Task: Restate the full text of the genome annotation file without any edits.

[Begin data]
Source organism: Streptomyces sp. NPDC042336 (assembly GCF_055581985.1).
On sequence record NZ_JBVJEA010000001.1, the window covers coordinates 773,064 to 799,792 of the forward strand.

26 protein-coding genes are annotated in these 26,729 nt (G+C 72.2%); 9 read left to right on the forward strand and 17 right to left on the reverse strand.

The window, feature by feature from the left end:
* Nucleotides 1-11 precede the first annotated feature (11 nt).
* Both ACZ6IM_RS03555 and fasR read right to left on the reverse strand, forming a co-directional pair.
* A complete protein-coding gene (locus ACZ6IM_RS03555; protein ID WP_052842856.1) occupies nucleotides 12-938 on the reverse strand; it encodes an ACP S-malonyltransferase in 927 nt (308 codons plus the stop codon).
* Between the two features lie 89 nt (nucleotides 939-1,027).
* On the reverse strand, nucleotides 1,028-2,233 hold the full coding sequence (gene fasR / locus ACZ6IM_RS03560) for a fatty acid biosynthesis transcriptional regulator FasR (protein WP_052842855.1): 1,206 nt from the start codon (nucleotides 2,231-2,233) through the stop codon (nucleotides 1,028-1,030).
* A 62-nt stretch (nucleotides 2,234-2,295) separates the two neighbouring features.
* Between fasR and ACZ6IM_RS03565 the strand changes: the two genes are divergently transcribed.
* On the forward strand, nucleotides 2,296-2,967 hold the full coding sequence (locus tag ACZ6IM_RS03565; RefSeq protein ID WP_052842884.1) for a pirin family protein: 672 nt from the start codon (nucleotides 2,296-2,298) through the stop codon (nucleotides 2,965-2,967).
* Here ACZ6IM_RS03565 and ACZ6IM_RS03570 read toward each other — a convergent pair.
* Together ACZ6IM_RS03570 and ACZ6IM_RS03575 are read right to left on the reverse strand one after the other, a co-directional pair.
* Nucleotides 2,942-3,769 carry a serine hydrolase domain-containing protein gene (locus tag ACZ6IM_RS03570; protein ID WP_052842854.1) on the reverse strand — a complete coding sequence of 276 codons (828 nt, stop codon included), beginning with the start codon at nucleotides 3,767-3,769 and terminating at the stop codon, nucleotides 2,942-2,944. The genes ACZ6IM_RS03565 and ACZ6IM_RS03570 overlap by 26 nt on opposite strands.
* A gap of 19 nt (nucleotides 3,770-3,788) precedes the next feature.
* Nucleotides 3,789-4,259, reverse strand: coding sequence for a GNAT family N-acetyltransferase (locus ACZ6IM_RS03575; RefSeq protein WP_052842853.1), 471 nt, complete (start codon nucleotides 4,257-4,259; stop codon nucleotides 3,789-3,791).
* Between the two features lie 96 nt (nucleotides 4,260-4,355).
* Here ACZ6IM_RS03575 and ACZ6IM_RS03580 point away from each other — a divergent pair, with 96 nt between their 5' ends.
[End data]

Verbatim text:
Source organism: Streptomyces sp. NPDC042336 (assembly GCF_055581985.1).
On sequence record NZ_JBVJEA010000001.1, the window covers coordinates 773,064 to 799,792 of the forward strand.

26 protein-coding genes are annotated in these 26,729 nt (G+C 72.2%); 9 read left to right on the forward strand and 17 right to left on the reverse strand.

The window, feature by feature from the left end:
* Nucleotides 1-11 precede the first annotated feature (11 nt).
* Both ACZ6IM_RS03555 and fasR read right to left on the reverse strand, forming a co-directional pair.
* A complete protein-coding gene (locus ACZ6IM_RS03555; protein ID WP_052842856.1) occupies nucleotides 12-938 on the reverse strand; it encodes an ACP S-malonyltransferase in 927 nt (308 codons plus the stop codon).
* Between the two features lie 89 nt (nucleotides 939-1,027).
* On the reverse strand, nucleotides 1,028-2,233 hold the full coding sequence (gene fasR / locus ACZ6IM_RS03560) for a fatty acid biosynthesis transcriptional regulator FasR (protein WP_052842855.1): 1,206 nt from the start codon (nucleotides 2,231-2,233) through the stop codon (nucleotides 1,028-1,030).
* A 62-nt stretch (nucleotides 2,234-2,295) separates the two neighbouring features.
* Between fasR and ACZ6IM_RS03565 the strand changes: the two genes are divergently transcribed.
* On the forward strand, nucleotides 2,296-2,967 hold the full coding sequence (locus tag ACZ6IM_RS03565; RefSeq protein ID WP_052842884.1) for a pirin family protein: 672 nt from the start codon (nucleotides 2,296-2,298) through the stop codon (nucleotides 2,965-2,967).
* Here ACZ6IM_RS03565 and ACZ6IM_RS03570 read toward each other — a convergent pair.
* Together ACZ6IM_RS03570 and ACZ6IM_RS03575 are read right to left on the reverse strand one after the other, a co-directional pair.
* Nucleotides 2,942-3,769 carry a serine hydrolase domain-containing protein gene (locus tag ACZ6IM_RS03570; protein ID WP_052842854.1) on the reverse strand — a complete coding sequence of 276 codons (828 nt, stop codon included), beginning with the start codon at nucleotides 3,767-3,769 and terminating at the stop codon, nucleotides 2,942-2,944. The genes ACZ6IM_RS03565 and ACZ6IM_RS03570 overlap by 26 nt on opposite strands.
* A gap of 19 nt (nucleotides 3,770-3,788) precedes the next feature.
* Nucleotides 3,789-4,259, reverse strand: coding sequence for a GNAT family N-acetyltransferase (locus ACZ6IM_RS03575; RefSeq protein WP_052842853.1), 471 nt, complete (start codon nucleotides 4,257-4,259; stop codon nucleotides 3,789-3,791).
* Between the two features lie 96 nt (nucleotides 4,260-4,355).
* Here ACZ6IM_RS03575 and ACZ6IM_RS03580 point away from each other — a divergent pair, with 96 nt between their 5' ends.